Posts Tagged ‘Supreme Court’

Monday Medley

What we read while the Supreme Court forced us to get gay married…

Monday Medley

What we read while Katie Holmes left Tom for Pacey…

Monday Medley

What we read while demanding Indonesia refund our concert tickets…

Monday Medley

What we read while Mega Millions disproved rational choice theory…

Monday Medley

What we read while narrowly avoiding an NPI shutdown…

Monday Medley

What we read while appreciating the human element…


  • Two games that are, indeed, all about corners — Monopoly and The Wiretogether at last.

Monday Medley

What we read while updating our “Favorite Movies” on Facebook…

Monday Medley

What we read while wondering where Mo Williams will play next year…


  • Nate Silver computes a simple but cool “Value Over Replacement Justice” statistic to show by one measure that Elena Kagan was the right pick over Diane Wood. We’re not totally convinced Kagan is an “Organization Kid” but David Brooks writes an excellent column arguing that she is.

Ranking the Bill of Rights, Number 3: The Fifth Amendment

This is where the men are separated the boys; the women from the girls; the toddlers from the infants. We have reached the top three. Without further ado, I present the Fifth Amendment:

“No person shall be held to answer for a capital, or otherwise infamous crime, unless on presentment or indictment of a Grand Jury, except in cases arising in the land or naval forces, or in the Militia, when in actual service in time of War or public danger; nor shall any person be subject for the same offense to be twice put in jeopardy of life or limb; nor shall be compelled in any criminal case to be a witness against himself, nor be deprived of life, liberty, or property, without due process of law; nor shall private property be taken for public use, without just compensation.”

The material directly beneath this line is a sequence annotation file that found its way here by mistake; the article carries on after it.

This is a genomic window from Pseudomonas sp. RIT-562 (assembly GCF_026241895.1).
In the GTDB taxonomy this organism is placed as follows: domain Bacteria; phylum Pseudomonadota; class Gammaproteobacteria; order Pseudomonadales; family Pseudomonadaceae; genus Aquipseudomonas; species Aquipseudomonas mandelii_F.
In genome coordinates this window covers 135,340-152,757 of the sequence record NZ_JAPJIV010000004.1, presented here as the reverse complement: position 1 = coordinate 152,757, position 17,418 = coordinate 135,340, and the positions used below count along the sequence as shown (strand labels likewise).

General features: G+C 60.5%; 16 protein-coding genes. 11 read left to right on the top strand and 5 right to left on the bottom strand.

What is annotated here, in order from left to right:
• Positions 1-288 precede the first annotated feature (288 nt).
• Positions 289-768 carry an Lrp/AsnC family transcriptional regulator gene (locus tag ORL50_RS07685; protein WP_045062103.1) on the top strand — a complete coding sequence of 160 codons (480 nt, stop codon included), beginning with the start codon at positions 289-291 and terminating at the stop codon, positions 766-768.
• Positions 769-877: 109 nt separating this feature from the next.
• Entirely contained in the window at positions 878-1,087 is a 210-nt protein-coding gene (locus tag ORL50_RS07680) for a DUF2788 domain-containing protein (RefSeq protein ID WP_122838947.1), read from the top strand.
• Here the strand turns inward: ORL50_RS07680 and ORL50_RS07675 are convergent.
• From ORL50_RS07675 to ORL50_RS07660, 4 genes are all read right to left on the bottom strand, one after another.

There’s quite a bit going on in the Fifth. What puts the Fifth in the top three is its guiding philosophy, which attempts to protect the individual against unjust and arbitrary uses of government power. Much of this is done through procedural constraints on the government. Prosecution wasn’t satisfied with the jury’s decision and wants to try the case before another jury? Too bad: No double jeopardy. Want to transfer a private homeowner’s property to a private company? Not happening.* The D.A who prefers mild to moderate public opinion about crimes is angry about the extent of a crime’s infamy and wants to punish the individual without a Grand Jury?** Well, he can’t.
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Ranking The Bill of Rights, Number 8: The Eighth Amendment

I am not a supporter of cruel and unusual punishment. In fact, I prefer my punishments humane and usual. While I had negative views on the Second Amendment and neutral views (well, assuming you interpret pointlessness as a neutral description) on the Tenth, at this point, my views on the 8th amendment are generally positive. Nonetheless, it has some negative characteristics that cause its eighth place finish.

The Eighth Amendment reads: “Excessive bail shall not be required, nor excessive fines imposed, nor cruel and unusual punishments inflicted.”

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